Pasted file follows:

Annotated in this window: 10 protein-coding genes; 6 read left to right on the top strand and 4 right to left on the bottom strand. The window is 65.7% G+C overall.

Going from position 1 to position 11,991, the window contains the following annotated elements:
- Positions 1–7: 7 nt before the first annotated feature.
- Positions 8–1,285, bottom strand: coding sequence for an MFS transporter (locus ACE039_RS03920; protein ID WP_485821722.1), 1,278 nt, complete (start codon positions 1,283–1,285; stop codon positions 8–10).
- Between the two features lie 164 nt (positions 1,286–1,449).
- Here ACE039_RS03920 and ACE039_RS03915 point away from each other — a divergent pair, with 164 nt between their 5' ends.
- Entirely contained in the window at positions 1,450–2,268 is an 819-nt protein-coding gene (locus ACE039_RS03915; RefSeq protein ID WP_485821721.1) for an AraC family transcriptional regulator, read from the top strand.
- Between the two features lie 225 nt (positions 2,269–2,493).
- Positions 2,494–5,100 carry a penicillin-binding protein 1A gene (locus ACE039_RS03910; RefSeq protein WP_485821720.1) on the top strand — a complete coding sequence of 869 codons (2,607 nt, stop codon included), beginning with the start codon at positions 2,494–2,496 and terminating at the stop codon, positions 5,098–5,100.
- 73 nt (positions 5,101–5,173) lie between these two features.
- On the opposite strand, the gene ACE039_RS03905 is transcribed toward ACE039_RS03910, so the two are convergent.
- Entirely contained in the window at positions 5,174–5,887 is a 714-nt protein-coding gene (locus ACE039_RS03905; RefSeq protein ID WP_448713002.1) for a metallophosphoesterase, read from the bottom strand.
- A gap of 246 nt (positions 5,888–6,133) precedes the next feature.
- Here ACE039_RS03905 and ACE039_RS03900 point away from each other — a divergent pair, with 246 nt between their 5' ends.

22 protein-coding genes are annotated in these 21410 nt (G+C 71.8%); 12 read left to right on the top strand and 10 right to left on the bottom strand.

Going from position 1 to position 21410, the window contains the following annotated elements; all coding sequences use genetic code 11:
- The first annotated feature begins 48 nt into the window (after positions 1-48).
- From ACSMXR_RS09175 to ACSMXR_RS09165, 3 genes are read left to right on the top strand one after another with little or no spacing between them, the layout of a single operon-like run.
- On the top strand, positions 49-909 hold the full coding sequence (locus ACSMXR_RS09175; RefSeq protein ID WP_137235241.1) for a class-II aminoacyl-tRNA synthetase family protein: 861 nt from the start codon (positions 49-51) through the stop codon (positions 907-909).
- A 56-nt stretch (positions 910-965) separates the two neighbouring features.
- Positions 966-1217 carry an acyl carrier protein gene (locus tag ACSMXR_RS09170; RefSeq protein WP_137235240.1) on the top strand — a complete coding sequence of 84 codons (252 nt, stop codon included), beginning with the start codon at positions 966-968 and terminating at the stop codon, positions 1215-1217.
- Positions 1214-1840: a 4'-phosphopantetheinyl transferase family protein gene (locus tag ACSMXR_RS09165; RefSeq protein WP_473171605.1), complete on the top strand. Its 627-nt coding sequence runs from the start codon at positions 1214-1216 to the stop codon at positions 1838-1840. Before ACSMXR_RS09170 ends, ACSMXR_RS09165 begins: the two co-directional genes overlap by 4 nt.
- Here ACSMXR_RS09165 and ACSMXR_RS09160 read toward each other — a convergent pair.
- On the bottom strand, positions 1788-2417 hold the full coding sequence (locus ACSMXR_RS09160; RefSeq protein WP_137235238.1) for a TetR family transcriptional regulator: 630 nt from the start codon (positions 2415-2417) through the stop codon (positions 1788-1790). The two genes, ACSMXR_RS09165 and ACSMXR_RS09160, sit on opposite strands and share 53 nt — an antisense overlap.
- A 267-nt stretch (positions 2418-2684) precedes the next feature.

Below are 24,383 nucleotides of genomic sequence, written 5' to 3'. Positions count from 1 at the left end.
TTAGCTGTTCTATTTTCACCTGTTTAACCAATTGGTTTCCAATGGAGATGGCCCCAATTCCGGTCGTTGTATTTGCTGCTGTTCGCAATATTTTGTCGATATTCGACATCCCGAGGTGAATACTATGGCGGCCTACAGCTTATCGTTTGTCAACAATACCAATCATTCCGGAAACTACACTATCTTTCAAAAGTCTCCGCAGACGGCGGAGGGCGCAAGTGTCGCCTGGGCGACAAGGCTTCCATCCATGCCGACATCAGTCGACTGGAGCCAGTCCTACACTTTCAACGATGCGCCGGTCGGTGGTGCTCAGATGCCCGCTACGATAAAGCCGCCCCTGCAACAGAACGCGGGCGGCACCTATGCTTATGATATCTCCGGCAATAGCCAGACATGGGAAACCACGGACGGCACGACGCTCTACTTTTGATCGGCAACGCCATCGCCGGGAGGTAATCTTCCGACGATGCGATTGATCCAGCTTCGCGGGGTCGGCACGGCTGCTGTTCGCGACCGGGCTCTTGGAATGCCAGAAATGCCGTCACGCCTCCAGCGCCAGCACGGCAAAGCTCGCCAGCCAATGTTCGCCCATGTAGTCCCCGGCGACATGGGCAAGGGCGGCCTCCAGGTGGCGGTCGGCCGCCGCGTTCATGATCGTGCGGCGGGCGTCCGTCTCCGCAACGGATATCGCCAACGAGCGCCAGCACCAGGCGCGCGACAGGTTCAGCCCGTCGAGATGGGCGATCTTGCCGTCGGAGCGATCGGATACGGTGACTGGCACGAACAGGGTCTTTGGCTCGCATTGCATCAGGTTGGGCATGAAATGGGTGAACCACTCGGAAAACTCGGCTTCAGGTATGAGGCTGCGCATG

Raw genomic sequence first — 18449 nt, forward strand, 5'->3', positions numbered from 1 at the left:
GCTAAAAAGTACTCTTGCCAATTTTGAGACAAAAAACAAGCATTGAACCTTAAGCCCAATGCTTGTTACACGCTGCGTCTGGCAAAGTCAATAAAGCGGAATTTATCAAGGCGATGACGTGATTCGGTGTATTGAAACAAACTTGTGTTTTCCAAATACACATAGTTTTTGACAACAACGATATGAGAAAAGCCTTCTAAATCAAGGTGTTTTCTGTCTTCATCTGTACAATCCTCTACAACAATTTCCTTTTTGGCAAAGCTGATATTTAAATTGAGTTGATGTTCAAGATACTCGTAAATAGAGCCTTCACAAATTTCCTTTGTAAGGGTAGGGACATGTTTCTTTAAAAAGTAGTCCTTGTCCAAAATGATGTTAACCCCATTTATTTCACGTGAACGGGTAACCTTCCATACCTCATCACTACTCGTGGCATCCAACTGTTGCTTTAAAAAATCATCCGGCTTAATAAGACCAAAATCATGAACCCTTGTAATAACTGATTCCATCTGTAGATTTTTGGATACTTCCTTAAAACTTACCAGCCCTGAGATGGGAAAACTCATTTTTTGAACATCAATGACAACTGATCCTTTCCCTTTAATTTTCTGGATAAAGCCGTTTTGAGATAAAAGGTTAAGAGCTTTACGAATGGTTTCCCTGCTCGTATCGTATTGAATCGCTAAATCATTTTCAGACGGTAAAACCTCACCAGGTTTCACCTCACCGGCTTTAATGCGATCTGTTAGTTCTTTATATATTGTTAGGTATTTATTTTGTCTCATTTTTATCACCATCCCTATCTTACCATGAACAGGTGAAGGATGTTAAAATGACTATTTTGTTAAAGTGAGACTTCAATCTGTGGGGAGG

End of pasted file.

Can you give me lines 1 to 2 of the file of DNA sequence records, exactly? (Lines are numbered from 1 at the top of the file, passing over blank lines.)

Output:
Annotated in this window: 10 protein-coding genes; 6 read left to right on the top strand and 4 right to left on the bottom strand. The window is 65.7% G+C overall.

Going from position 1 to position 11,991, the window contains the following annotated elements: